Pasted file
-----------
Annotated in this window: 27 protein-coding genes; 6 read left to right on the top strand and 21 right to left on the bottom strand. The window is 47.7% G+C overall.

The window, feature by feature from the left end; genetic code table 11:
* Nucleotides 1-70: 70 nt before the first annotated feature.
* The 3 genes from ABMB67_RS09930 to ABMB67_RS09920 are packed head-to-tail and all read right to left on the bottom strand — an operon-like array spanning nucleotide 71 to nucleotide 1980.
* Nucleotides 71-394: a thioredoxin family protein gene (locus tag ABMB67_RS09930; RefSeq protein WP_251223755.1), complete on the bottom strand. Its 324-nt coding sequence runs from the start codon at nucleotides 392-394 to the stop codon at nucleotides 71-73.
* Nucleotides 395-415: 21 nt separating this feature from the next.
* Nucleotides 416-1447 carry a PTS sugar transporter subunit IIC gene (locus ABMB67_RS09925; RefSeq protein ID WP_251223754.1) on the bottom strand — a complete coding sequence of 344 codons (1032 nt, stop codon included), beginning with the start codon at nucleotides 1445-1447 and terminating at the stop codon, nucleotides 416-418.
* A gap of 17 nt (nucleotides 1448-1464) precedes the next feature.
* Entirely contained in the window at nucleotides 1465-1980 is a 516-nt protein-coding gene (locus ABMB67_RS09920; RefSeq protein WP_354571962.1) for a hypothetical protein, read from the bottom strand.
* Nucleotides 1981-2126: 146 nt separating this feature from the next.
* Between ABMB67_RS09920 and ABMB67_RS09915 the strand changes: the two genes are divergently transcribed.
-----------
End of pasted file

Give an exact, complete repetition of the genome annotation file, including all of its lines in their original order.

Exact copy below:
Annotated in this window: 27 protein-coding genes; 6 read left to right on the top strand and 21 right to left on the bottom strand. The window is 47.7% G+C overall.

The window, feature by feature from the left end; genetic code table 11:
* Nucleotides 1-70: 70 nt before the first annotated feature.
* The 3 genes from ABMB67_RS09930 to ABMB67_RS09920 are packed head-to-tail and all read right to left on the bottom strand — an operon-like array spanning nucleotide 71 to nucleotide 1980.
* Nucleotides 71-394: a thioredoxin family protein gene (locus tag ABMB67_RS09930; RefSeq protein WP_251223755.1), complete on the bottom strand. Its 324-nt coding sequence runs from the start codon at nucleotides 392-394 to the stop codon at nucleotides 71-73.
* Nucleotides 395-415: 21 nt separating this feature from the next.
* Nucleotides 416-1447 carry a PTS sugar transporter subunit IIC gene (locus ABMB67_RS09925; RefSeq protein ID WP_251223754.1) on the bottom strand — a complete coding sequence of 344 codons (1032 nt, stop codon included), beginning with the start codon at nucleotides 1445-1447 and terminating at the stop codon, nucleotides 416-418.
* A gap of 17 nt (nucleotides 1448-1464) precedes the next feature.
* Entirely contained in the window at nucleotides 1465-1980 is a 516-nt protein-coding gene (locus ABMB67_RS09920; RefSeq protein WP_354571962.1) for a hypothetical protein, read from the bottom strand.
* Nucleotides 1981-2126: 146 nt separating this feature from the next.
* Between ABMB67_RS09920 and ABMB67_RS09915 the strand changes: the two genes are divergently transcribed.